How to calculate the net torque or net moment of a force?
The torque or moment of a force, denoted by τ or M in some texts, is always calculated in relation to some point through which the axis of rotation passes.
It is defined as the cross product between the position vector r , which is directed from that axis to the point of application of the force and the force F :
τ = r × F
As a vector, it is necessary to express the torque, giving its magnitude, direction and direction. The magnitude is given by:
τ = rF.sen θ
Right hand rule for vector product
When the problem is in the plane, the torque direction is perpendicular to the paper or canvas and the direction is determined by the right hand rule, in which the index finger points to r , the middle finger to F and the thumb points in or out of the paper.
When torque points away from the paper, rotation is counterclockwise and a positive sign is assigned by convention. If instead the torque is directed into the blade, the rotation will be clockwise and negative.
To find the net torque, a suitable point is chosen for the calculation, which can be the one at which the greatest amount of force acts. In this case, the moment of these forces is null, as it has a position vector r of magnitude 0.
You can choose any point that provides enough information to clear the unknown that prompts you to solve the problem. We’ll see it in more detail below.
The reflector in the figure below has 20 kg of mass and is supported by a thin horizontal bar, of negligible mass and length L, which is hinged to a pole. The cable, also lightweight, which helps to support the reflector, forms an angle θ = 30º with the bar. Calculate:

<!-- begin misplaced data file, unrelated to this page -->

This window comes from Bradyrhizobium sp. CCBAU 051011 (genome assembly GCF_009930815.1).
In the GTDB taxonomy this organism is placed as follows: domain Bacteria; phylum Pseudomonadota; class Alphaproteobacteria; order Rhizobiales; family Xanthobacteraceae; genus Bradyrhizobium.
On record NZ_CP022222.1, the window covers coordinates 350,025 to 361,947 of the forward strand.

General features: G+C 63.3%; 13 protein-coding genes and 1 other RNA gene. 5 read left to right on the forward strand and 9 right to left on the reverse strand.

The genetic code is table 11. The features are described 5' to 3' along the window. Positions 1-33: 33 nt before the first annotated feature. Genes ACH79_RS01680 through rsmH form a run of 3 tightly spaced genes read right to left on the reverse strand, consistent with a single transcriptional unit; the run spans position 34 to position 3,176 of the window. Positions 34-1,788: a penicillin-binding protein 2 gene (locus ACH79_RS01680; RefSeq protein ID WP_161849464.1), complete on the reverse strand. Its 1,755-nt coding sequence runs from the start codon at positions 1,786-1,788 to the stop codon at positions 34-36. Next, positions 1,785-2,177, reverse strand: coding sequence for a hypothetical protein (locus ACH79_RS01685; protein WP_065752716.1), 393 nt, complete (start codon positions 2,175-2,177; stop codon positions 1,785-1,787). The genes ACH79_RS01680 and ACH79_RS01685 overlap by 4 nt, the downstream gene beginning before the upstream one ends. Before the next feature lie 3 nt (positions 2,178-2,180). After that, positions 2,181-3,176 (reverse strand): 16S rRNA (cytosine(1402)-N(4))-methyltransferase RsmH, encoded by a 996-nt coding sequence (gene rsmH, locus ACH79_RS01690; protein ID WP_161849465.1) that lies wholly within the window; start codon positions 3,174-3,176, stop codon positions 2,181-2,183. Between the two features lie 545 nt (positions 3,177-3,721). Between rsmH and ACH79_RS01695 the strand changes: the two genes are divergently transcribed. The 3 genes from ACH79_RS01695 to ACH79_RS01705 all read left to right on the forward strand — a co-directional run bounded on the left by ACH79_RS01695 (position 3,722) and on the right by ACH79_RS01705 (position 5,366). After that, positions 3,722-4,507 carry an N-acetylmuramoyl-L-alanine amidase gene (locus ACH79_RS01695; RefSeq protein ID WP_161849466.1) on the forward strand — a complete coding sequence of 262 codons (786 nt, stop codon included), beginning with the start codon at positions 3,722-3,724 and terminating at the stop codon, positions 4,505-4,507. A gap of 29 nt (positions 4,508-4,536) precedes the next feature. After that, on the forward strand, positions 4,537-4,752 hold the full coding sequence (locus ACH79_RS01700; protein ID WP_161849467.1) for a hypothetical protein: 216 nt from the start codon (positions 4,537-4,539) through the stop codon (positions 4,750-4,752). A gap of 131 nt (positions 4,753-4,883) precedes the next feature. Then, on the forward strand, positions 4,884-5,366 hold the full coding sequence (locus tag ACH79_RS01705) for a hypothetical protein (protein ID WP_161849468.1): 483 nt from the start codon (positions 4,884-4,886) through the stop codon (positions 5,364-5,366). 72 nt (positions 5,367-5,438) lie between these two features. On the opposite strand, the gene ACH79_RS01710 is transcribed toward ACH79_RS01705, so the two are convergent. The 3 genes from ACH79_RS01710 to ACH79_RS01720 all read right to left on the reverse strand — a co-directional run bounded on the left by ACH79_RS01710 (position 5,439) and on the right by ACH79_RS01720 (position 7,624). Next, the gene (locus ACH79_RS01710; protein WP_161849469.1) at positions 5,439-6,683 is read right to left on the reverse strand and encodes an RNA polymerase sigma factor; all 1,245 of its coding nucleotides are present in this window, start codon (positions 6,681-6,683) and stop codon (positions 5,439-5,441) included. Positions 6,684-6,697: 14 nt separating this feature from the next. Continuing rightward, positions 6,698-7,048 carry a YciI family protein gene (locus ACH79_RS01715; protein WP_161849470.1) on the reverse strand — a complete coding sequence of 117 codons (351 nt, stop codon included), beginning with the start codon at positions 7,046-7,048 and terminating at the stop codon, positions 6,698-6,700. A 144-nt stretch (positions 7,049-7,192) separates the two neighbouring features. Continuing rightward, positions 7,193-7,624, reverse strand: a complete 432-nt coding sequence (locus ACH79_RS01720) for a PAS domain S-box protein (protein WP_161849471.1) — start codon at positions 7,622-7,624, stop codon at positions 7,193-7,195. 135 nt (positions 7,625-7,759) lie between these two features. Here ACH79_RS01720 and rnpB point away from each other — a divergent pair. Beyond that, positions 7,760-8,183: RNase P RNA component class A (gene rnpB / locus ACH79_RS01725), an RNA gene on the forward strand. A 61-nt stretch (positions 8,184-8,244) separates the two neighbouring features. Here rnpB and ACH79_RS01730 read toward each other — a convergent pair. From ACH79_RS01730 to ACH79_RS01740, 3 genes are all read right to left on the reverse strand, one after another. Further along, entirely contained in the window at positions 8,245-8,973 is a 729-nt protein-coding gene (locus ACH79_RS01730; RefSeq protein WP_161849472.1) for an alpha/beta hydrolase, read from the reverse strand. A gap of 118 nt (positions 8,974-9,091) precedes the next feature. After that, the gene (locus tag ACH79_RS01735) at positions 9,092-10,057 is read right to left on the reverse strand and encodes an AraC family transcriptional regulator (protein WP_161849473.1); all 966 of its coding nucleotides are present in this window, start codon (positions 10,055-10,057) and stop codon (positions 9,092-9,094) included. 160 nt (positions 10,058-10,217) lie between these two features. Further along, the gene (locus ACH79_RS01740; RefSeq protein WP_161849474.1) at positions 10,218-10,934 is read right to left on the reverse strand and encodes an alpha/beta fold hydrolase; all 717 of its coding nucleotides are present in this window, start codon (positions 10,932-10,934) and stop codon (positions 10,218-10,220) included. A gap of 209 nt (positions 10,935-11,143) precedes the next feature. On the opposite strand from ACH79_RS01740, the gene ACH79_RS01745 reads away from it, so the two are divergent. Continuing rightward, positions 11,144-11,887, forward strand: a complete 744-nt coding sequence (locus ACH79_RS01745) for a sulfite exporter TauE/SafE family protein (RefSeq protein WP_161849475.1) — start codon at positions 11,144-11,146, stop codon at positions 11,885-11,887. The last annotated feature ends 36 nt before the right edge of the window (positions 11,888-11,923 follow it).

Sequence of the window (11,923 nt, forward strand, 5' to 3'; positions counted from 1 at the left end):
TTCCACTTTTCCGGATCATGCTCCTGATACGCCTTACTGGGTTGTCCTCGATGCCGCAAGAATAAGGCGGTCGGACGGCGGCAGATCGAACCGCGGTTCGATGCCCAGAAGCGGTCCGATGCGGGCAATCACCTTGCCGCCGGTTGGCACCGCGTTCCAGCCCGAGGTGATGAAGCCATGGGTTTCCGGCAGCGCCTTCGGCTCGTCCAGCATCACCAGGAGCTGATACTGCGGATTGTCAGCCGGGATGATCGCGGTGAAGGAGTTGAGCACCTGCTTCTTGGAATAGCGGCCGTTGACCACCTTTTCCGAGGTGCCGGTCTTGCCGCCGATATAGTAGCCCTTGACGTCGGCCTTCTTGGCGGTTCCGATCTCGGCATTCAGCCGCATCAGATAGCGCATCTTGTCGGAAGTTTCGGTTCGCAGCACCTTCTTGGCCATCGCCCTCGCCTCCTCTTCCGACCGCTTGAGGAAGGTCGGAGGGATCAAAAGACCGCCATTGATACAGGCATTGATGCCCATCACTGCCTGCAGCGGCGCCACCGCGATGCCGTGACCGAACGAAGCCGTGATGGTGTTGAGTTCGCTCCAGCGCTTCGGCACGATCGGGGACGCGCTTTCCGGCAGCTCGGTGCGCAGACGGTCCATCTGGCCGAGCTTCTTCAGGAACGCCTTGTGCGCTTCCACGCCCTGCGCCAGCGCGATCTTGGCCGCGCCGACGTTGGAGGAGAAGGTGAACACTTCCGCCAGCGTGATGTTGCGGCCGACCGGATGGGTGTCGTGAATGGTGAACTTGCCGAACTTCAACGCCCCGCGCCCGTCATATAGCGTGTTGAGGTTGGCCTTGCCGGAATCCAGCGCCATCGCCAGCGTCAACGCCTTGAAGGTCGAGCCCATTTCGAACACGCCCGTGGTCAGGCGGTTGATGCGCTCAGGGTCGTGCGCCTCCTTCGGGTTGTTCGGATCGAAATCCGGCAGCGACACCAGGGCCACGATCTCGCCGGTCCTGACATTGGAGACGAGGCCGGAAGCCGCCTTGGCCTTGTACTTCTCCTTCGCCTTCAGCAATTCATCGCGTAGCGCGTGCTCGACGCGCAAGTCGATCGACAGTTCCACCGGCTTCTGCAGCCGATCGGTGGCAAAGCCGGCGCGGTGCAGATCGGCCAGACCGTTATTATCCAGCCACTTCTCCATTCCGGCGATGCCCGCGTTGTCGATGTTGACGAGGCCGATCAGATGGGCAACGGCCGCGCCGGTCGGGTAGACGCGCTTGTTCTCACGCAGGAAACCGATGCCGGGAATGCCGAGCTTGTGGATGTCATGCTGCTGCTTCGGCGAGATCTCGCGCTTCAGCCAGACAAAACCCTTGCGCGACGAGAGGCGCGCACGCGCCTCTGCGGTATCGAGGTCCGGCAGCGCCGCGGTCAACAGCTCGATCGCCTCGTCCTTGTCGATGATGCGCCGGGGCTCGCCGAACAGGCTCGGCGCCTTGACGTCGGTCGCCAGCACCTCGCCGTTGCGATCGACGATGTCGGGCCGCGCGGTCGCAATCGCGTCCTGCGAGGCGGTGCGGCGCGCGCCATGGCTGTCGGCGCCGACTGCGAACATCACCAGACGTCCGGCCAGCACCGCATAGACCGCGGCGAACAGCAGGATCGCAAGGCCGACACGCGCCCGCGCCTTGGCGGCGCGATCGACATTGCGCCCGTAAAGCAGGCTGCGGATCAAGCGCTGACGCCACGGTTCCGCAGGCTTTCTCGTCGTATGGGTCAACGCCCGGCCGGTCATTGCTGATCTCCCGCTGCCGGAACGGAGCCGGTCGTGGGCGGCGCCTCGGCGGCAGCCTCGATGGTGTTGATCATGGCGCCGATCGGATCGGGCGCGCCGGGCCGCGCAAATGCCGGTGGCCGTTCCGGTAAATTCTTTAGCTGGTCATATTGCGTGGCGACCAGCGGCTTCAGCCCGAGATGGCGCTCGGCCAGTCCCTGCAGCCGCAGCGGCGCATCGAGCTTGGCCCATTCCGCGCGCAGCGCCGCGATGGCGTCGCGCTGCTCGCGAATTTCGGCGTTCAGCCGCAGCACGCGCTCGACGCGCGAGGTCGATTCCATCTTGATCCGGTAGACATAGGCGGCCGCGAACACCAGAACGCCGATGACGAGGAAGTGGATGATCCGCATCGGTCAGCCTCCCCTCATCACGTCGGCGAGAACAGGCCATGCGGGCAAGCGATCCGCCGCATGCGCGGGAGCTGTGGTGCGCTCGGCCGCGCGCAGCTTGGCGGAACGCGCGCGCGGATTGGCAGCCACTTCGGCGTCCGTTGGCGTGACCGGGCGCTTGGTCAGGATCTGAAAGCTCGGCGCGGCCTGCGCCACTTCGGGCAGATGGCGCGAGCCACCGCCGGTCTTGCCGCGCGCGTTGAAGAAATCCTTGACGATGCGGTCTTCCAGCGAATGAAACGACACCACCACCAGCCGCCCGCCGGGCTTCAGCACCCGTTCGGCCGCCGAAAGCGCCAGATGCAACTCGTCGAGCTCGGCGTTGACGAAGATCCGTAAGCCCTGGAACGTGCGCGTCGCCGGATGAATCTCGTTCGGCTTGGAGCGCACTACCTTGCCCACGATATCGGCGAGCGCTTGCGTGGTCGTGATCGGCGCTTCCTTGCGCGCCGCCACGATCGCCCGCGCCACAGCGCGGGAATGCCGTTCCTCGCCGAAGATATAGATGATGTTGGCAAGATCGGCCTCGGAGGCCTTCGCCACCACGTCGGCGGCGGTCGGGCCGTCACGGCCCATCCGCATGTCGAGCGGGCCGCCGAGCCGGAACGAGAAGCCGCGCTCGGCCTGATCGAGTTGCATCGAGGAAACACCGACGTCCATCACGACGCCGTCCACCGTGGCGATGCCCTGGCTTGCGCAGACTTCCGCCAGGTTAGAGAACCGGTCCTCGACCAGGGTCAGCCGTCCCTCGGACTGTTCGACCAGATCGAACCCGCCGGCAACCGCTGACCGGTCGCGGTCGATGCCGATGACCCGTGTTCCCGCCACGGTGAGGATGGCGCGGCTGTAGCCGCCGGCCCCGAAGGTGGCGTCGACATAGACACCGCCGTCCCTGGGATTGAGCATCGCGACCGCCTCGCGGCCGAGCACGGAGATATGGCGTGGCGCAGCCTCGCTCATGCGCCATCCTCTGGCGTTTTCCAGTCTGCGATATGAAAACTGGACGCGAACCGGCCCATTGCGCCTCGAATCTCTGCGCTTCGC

a) The tension in the cable
b) The magnitude of the force F that the pole exerts on the bar through the hinge.
Let’s apply the first equilibrium condition ∑ F = to the forces shown in the diagram:
F + T + W = 0
Note that the magnitude and direction of F have not yet been determined, but we assume that it has two components: F x and F y . In this way, we obtain two equations:
F x -T. cos θ = 0
F y – W + T⋅ sin θ = 0
Now let’s apply the second equilibrium condition, choosing point A, and we don’t know the magnitude of F or T . When choosing this point, the vector r A is null; therefore, the moment of F is null and the magnitude of F will not appear in the equation:
-W⋅L + T⋅sen θ⋅L = 0
T.sen θ.L = WL
T = W / sin θ = (20 kg x 9.8 m / s 2 ) / sin 30º = 392 N
Knowing the magnitude of T, we can solve the F x component :
F x = T⋅ cos θ = 392 cos 30º N = 339. 5 N
And then component F and :
F y = W – T⋅ sin θ = (20 kg x 9.8 m / s 2 ) – 392⋅sen at 30º = 0
So we can express F like this:
F = 339.5 N x
It is therefore a horizontal force. This is because we consider the bar to have negligible weight.
If the point C was chosen to calculate the resulting moment, the vectors r T and r W are null, therefore:
M = F and ⋅ L = 0
We conclude that F y = 0. Thus:
– W + T⋅ sin θ = 0
T = W / sin θ
Which is the same result obtained initially by choosing point A as the location where the axis of rotation passes.